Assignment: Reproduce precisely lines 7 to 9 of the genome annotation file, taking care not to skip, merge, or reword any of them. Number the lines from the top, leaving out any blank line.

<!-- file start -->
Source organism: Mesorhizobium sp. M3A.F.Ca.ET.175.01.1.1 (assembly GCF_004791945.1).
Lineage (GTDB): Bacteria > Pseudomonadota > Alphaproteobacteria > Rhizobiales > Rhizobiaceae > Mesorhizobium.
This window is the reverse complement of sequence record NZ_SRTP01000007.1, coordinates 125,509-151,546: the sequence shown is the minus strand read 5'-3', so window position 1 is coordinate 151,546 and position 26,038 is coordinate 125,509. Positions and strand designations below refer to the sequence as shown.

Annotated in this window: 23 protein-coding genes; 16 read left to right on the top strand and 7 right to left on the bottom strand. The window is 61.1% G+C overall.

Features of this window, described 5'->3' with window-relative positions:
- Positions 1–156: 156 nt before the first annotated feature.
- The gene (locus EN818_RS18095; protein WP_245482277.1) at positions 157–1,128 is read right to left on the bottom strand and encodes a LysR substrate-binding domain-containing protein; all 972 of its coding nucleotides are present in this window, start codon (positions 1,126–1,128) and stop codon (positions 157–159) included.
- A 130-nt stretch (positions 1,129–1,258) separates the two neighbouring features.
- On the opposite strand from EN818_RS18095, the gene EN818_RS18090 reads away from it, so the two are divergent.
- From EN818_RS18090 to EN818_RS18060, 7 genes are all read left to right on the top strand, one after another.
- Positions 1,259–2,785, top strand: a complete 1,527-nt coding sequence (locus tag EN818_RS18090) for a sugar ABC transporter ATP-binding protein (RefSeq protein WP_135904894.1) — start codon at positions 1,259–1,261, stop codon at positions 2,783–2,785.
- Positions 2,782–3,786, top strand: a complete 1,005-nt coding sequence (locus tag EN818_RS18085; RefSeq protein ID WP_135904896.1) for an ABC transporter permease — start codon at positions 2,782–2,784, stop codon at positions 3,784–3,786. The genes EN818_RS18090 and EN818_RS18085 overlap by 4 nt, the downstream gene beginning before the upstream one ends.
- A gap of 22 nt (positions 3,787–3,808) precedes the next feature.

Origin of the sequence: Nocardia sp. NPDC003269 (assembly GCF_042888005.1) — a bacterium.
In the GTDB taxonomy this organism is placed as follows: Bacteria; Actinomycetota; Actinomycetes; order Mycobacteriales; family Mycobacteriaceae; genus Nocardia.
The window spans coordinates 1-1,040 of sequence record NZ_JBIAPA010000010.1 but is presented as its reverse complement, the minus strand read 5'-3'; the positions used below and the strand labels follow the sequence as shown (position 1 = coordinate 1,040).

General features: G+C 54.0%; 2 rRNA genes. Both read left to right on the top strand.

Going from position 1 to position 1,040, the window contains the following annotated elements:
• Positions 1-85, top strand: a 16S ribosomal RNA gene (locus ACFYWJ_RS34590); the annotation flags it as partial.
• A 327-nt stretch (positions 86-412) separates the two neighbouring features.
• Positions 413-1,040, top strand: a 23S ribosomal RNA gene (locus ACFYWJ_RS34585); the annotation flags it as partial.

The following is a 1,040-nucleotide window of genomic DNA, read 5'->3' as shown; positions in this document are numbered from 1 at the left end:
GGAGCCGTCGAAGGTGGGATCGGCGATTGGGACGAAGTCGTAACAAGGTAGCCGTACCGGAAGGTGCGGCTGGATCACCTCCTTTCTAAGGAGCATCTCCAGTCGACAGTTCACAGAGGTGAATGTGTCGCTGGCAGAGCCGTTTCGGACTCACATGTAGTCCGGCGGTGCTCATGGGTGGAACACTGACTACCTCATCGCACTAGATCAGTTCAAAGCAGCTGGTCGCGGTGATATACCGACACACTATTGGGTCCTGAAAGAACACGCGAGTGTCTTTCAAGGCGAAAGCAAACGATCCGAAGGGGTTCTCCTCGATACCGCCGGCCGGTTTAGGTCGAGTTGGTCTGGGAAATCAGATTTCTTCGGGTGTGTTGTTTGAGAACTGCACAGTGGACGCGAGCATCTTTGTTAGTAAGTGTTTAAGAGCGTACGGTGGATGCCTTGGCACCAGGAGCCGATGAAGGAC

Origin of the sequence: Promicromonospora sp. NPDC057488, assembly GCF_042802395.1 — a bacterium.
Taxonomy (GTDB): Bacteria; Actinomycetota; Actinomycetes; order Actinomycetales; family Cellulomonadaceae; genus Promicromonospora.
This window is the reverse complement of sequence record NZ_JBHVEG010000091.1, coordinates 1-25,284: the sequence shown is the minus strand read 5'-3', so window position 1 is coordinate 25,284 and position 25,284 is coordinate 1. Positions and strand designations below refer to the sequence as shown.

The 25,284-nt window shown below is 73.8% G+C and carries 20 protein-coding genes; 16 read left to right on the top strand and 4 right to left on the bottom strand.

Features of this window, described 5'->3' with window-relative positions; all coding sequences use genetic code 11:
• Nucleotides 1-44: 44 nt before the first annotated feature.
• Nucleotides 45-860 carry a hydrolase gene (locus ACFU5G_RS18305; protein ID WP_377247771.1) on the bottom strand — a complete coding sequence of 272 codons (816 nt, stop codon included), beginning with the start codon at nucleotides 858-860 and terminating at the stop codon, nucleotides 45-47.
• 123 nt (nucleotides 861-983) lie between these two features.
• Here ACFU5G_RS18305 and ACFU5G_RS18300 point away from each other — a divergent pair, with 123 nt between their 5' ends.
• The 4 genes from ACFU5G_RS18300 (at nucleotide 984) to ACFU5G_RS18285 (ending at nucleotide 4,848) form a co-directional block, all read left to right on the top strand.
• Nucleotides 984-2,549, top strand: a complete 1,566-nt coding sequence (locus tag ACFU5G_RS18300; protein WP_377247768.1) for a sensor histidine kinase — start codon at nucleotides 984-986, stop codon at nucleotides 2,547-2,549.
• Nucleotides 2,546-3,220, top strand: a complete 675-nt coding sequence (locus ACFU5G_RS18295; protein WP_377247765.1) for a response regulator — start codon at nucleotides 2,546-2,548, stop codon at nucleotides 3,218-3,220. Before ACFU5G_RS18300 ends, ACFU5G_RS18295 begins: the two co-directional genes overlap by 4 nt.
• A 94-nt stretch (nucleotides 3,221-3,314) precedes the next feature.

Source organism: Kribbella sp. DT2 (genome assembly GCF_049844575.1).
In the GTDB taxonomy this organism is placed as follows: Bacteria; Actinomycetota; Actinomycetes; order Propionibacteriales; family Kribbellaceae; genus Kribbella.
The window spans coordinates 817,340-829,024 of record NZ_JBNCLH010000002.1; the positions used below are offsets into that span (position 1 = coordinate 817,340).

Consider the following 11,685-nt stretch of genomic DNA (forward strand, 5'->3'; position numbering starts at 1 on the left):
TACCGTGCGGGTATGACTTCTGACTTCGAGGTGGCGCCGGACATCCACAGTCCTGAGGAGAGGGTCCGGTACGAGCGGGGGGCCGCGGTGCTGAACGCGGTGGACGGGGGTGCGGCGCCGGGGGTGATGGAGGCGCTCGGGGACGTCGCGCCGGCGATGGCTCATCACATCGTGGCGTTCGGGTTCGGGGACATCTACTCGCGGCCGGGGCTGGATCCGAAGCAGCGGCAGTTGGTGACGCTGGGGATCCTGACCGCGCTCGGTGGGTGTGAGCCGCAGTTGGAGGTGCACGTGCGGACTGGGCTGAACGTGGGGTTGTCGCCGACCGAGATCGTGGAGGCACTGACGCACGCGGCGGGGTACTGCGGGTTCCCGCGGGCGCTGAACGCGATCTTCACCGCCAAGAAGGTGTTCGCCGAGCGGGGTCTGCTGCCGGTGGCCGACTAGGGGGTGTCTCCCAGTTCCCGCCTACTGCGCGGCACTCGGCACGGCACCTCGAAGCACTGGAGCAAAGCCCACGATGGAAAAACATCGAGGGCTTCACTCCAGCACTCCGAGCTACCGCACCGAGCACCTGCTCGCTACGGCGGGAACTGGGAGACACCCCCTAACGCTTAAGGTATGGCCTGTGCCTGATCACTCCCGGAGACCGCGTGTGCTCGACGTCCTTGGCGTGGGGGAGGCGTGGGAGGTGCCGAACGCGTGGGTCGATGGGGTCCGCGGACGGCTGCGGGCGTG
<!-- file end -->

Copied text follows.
- The gene (locus EN818_RS18095; protein WP_245482277.1) at positions 157–1,128 is read right to left on the bottom strand and encodes a LysR substrate-binding domain-containing protein; all 972 of its coding nucleotides are present in this window, start codon (positions 1,126–1,128) and stop codon (positions 157–159) included.
- A 130-nt stretch (positions 1,129–1,258) separates the two neighbouring features.
- On the opposite strand from EN818_RS18095, the gene EN818_RS18090 reads away from it, so the two are divergent.